In short, keyword queries can be dismissed or dressed up in fancy jargon. I don’t think the method is going away too quickly. Charts and subjective curves are one thing. Real world information interaction is another.

Stephen E Arnold, June 30, 2015

The Google Cloud: Low Ceiling, Visibility Limited

June 30, 2015

I read “Google Cloud Platform: Google Execs Speak.” I highlighted one passage. In response to a question about recent Google cloud service price cuts, the Googler Brian Stevens said:

Our [pricing] is, to be honest, completely driven by measurable infrastructure improvements. So the numbers that you’re seeing aren’t even looking at the competition. They’re looking at the efficiencies. We actually can cost out all of our ongoing infrastructure for our platform, which we actually charge back to the group… We actually modeled those [costs]. We built our plans for next year. We have a set of goals around infrastructure efficiencies that we’re going to drive next year as well. Those [costs] are mapped right back into further and further discounts. So the model, for us, will continue.

I assume that Amazon will remain competitive with Google as both companies try to create value adding services. How low will Google cloud prices go? The suggestion that Google pays little attention to the actions of its competitors strikes me as interesting. I am sensitive to the words “honest” and “actually.”

Stephen E Arnold, June 30, 2015

Microsoft Puts the Cloud First with SharePoint Server 2016

June 30, 2015

Discussion of the cloud seems to push users into two camps: for and against. While hybrid is probably truly the way of the future, folks are still currently either of the “love it” or “hate it” variety. Redmond Magazine has provided good ongoing coverage of the upcoming SharePoint Server 2016 release, and their article, “Microsoft Taking a ‘Cloud First’ Approach with SharePoint 2016,” gives more details about what can be expected.

The article says:

“SharePoint Server 2016 will be a very cloud-inspired product when commercially released next year . . . Microsoft’s cloud services have been looming in the background of prior SharePoint Server releases . . . Office 365 cloud services have played a role since SharePoint Server 2013, and they will do so going forward with SharePoint Server 2016.”

One of the main promotional points of the new release is a promised “unified experience” for SharePoint users. While cloud skeptics still have reason to be cautious, the promised improvements may win them over. To stay up-to-date with the latest news regarding SharePoint, stayed tuned in to ArnoldIT.com and the dedicated SharePoint feed. Stephen E. Arnold is a longtime leader in search and his expertise comes in handy when trying to stay current without spending a lot of time doing independent research.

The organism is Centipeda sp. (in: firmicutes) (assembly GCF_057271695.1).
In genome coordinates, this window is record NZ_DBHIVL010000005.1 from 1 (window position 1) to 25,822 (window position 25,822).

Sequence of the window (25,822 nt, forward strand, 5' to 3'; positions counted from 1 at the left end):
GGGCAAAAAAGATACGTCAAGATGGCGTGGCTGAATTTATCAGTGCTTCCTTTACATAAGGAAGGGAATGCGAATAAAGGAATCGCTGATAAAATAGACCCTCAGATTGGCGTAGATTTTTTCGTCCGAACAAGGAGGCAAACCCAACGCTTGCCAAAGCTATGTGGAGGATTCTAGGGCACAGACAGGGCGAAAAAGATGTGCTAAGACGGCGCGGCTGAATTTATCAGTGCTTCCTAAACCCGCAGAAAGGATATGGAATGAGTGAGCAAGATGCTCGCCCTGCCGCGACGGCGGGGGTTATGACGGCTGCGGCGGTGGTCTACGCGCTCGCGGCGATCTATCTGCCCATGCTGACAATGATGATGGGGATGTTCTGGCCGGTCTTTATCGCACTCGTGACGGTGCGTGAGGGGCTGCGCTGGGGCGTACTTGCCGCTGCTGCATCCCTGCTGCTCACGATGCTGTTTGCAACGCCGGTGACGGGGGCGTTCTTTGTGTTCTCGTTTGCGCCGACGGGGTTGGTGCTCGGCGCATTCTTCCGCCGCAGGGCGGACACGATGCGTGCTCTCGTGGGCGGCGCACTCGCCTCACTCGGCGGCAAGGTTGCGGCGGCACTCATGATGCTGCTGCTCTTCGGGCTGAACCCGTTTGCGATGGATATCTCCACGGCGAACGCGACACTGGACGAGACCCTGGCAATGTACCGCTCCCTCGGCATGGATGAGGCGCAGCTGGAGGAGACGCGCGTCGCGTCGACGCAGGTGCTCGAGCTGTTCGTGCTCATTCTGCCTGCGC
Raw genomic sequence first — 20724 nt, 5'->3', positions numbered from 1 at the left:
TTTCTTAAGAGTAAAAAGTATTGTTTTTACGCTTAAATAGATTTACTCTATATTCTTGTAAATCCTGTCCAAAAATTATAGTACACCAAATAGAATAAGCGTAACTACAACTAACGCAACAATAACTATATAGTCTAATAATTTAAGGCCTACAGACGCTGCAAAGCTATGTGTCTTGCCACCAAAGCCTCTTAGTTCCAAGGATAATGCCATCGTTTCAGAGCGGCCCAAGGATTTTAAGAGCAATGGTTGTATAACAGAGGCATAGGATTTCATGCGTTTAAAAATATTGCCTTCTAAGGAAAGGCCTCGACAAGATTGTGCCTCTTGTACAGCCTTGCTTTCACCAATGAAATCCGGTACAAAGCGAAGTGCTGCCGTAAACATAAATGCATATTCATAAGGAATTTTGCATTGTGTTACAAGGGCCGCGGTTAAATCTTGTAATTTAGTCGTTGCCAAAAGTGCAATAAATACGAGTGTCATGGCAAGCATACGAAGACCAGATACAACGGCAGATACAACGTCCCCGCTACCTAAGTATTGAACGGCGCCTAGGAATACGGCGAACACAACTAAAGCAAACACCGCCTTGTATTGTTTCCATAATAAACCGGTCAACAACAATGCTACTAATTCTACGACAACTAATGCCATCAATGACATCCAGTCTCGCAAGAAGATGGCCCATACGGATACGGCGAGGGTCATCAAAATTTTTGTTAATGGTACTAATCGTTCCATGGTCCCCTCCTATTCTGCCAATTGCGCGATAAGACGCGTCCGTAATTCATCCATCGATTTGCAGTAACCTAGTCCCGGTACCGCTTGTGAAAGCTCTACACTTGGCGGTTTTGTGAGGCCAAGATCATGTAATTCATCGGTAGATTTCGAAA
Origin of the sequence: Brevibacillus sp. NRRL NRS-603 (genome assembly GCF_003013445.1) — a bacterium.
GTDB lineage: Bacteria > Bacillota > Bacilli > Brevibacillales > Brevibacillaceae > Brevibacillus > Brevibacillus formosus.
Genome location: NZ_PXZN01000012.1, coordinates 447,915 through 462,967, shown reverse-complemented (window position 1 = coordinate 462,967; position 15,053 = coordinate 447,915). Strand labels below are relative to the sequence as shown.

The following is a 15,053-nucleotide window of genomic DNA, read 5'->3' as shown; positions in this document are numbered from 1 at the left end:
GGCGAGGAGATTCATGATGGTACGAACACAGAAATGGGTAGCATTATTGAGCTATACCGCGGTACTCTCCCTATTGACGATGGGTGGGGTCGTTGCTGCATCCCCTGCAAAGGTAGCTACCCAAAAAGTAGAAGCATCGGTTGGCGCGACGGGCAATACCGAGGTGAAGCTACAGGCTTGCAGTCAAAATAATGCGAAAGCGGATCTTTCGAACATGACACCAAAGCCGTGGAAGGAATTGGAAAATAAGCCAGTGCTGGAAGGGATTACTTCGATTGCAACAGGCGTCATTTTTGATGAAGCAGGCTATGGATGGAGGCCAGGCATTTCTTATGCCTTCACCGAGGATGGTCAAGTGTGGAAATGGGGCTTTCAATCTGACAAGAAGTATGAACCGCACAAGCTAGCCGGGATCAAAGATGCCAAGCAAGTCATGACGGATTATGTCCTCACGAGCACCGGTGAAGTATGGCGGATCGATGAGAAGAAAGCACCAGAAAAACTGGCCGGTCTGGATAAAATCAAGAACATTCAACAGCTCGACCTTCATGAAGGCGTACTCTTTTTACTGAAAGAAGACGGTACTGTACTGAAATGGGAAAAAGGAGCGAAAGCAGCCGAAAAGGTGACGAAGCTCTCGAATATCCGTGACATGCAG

Emily Rae Aldridge, June 30, 2015

Sponsored by ArnoldIT.com, publisher of the CyberOSINT monograph

 

Tumblr Has a GIF For You

June 30, 2015

Facebook recently enabled users to post GIF images on the social media platform.  Reddit was in an uproar over the new GIF and celebrated by posting random moving images from celebrities making weird faces to the quintessential cute kitten.  GIFs are an Internet phenomenon and are used by people to express their moods, opinions, or share their fandom.  Another popular social medium platform, Tumblr, the microblogging site used to share photos, videos, quotes, and more, has added a GIF search, says PCMag in “Tumblr Adds New GIF Search Capabilities.”

The main point of Tumblr is the ability share content either a user creates or someone else creates.  A user’s Tumblr page is a personal reflection of themselves and GIFs are one of the ultimate content pieces to share.  Tumblr’s new search option for GIFs is very simple: a user picks the + button, clicks the GIF button, and then search for the GIF that suits your mood.  A big thing on Tumblr is citing who created a piece and the new search option has that covered:

“Pick the GIF you want and it slinks right in, properly credited and everything,” the company said. “Whoever originally posted the GIF will be notified accordingly. On their dashboard, on their phone, all the regular places notifications go.”

GIFs are random bits of fun that litter the Internet and quickly achieve meme status.  They are also easy to make, which appeals to people with vey little graphic background.  They can make something creative and fun without much effort and now the can be easily found and shared on Tumblr.

Whitney Grace, June 30, 2015

Sponsored by ArnoldIT.com, publisher of the CyberOSINT monograph

 

Webinar from BrightFunnel Ties Marketing to Revenue

June 30, 2015